Word-of-mouth marketing's newest reincarnation comes in the form of branded visual content. Thanks to mobile social media apps like Instagram, photos and videos are proving to be powerful digital marketing tools. The visual nature of these social platforms offers branded content an extra push because consumers are attracted to visual things.
For Canadian fashion and beauty vlogger Bree Taylor, YouTube offers a wealth of opportunities to establish a brand online. Whether it's individuals broadcasting themselves for extra cash or businesses creating original marketing content, people everywhere are drawn to the video hosting site. But in a world of content overload and short attention spans, it can be difficult to successfully rope in subscribers. In an exclusive Social Media Today interview, Bree reveals six essential strategies for success on the ever-changing platform.
Mommy blogger Elle Walker was prepping a new "What's Up Moms?" video blog when Kohler came calling about its new touchless toilet technology. The company's research found that parents looking for a less germ-y experience for their children could be a key target for the product. With full creative freedom from Kohler, Ms. Walker chose a subject relevant to her current parenting situation: potty training. The resulting "How to Potty Train Your Kid in 5 Seconds" was inspired by her own family going through the process with her toddler daughter.
While native advertising and content marketing are beginning to garner budgets and rival standard digital display, brands often misalign native campaigns with marketing objectives, which potentially can backfire and destroy credibility. Native ad spend is expected to triple from 2013 to 2015, according to a new study on branding and performance by Purch. However, for native advertising to be effective, the messaging should have claim over its environment, speak its own language and, ultimately, belong there.
In 2013, the standout winner in the race to create the most viral piece of branded content was Dove, with its three-minute Real Beauty Sketches. That's according to Visible Measures, a U.S.-based company that tracks the online performance of branded videos and collects metrics on how audiences engage with them and share them with others. By late December 2013, when Visible Measures’ analysts sat down to compile their list of the year's top 10 viral videos, Real Beauty Sketches had registered almost 136 million views since its mid-April launch on YouTube.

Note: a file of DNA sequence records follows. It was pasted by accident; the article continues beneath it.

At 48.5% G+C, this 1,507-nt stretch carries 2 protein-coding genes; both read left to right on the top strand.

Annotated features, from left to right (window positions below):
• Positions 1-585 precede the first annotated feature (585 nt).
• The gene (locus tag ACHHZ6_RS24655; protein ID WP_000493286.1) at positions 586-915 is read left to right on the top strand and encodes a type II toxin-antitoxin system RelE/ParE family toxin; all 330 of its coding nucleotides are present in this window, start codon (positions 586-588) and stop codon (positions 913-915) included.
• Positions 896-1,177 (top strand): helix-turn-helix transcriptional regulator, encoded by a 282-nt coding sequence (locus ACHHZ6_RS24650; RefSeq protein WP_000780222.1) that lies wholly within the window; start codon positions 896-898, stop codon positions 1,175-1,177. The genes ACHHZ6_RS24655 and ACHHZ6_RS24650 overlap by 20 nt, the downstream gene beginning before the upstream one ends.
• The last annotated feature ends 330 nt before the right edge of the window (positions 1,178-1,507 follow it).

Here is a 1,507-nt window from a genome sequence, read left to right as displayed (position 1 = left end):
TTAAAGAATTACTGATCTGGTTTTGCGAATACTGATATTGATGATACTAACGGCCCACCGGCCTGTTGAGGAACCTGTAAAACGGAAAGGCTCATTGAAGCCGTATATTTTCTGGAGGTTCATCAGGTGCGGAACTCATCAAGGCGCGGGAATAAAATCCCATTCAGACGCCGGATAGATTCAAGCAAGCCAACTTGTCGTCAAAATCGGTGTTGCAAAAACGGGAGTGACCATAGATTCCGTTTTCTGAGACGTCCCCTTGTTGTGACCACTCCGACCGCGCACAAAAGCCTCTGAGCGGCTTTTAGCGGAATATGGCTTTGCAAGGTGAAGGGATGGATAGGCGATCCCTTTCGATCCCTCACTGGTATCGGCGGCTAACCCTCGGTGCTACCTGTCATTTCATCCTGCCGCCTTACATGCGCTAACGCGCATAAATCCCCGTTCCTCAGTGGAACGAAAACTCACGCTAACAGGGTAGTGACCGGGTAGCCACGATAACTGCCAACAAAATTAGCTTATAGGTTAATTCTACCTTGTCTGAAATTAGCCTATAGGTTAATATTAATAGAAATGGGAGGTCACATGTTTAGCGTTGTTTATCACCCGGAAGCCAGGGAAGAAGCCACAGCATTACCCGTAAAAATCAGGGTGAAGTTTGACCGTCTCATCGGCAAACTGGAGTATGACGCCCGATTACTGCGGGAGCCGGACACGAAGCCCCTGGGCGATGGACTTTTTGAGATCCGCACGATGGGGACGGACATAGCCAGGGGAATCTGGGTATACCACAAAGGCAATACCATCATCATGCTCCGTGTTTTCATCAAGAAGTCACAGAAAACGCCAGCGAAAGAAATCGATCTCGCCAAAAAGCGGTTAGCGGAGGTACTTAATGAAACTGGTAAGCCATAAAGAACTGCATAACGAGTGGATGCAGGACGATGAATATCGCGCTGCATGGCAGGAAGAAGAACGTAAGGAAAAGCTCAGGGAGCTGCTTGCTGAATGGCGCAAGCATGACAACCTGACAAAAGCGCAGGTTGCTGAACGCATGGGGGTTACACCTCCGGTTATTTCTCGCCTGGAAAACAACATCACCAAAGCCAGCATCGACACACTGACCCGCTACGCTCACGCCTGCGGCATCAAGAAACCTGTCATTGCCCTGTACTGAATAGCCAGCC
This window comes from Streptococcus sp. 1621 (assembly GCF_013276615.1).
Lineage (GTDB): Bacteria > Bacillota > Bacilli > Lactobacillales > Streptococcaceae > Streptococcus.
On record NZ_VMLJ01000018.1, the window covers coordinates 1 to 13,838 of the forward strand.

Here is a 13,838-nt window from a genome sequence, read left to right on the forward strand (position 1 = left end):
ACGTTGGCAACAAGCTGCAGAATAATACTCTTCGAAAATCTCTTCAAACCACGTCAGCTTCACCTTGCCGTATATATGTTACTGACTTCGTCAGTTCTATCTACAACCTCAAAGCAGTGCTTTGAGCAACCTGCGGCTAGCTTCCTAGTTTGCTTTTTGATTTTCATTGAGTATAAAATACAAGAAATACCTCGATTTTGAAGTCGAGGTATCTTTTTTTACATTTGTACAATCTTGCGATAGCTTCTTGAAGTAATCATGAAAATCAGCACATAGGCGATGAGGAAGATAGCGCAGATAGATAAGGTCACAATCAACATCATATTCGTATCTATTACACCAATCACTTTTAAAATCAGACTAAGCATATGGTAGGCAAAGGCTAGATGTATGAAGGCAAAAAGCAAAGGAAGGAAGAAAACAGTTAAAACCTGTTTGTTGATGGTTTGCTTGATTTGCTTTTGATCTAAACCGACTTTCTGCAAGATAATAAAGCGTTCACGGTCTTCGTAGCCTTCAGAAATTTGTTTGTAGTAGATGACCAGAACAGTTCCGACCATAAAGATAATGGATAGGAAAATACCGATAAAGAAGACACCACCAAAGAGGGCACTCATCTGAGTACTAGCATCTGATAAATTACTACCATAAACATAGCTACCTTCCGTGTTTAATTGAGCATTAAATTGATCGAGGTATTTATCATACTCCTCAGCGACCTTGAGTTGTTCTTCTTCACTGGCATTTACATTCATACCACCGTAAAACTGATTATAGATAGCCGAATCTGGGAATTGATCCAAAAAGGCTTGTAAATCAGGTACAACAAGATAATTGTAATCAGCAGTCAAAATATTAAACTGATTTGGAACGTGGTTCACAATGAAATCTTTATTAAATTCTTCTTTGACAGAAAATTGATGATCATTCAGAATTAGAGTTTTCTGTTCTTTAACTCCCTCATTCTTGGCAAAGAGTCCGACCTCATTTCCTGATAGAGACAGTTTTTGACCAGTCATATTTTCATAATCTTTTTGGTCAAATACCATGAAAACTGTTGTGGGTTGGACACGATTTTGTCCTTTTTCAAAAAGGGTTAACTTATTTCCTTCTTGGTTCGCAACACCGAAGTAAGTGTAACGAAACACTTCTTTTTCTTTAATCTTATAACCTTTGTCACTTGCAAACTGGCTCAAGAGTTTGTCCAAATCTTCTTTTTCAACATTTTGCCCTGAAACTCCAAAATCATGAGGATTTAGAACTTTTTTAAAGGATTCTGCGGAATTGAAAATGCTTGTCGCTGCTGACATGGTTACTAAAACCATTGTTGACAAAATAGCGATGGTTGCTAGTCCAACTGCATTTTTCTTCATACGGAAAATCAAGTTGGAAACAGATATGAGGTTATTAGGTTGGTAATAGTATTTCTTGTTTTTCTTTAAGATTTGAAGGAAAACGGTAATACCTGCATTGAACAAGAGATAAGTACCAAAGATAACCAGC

As a social media manager for Dunkin' Donuts, Jessica Gioglio says fan-centric marketing is a big part of her job. "You spend a lot of time with your fans. You should be inspired by what they share with you and find fun ways to interact with them," she explains. That's why putting the spotlight on the people who love Dunkin' Donuts is important to the brand's word-of-mouth strategy. In her presentation at SocialMedia.org's BlogWell conference, Gioglio explains how Dunkin' Donuts accomplishes this with fun contests, visual storytelling, and surprise and delight.
If your company is among those that will be waiting anxiously for their ads to air on Super Bowl Sunday, you've probably been thinking a lot about online shares. There's no denying the value of digital media to Super Bowl campaigns. According to marketing technology company Unruly, the 10 most popular Super Bowl spots from last year generated more than 10 million shares across Facebook, Twitter and blogs, an increase of nearly 90 percent over 2012. Whether you're a Super Bowl advertiser or not, online shares are critical to video ad success.
Facebook's long awaited and, for many, long feared auto-play video ads are here. The company announced Tuesday morning that it's testing such ads in the News Feed with a handful of advertisers. Among those are Summit Entertainment's "Divergent," a film set for a March release. The ad for that film, and the other video ads, runs without sound unless you tap it, in which case you can also expand it to full screen. At the end of auto-play video, a carousel appears where you can click on two additional videos.
With Sherwin Williams's new Google Glass app, consumers can turn everyday items into paint colors with nothing more than a wink or a voice command. "In focus groups, a lot of people said they pick colors by what inspires them while on vacation or what they see when they're out and about. They want to replicate it but they don't know how," Sherwin Williams's VP-marketing communications Ellen Moreau said. The app, called ColorSnap Glass, solves this problem by combining Glass's built-in camera with Sherwin Williams's color recognition technology
As our lives become ever more cluttered with media, brands have had to get creative in their attempts to reach customers. Viral videos showing cats playing pianos and laughing babies could easily be overlooked as Internet quirks, but sharing them online with friends has become a natural reaction for anyone with a social media account. That crucial step — watching and then sharing — has of course been picked up by companies who put their TV commercials online for people to share using social media. Once businesses realized the potential of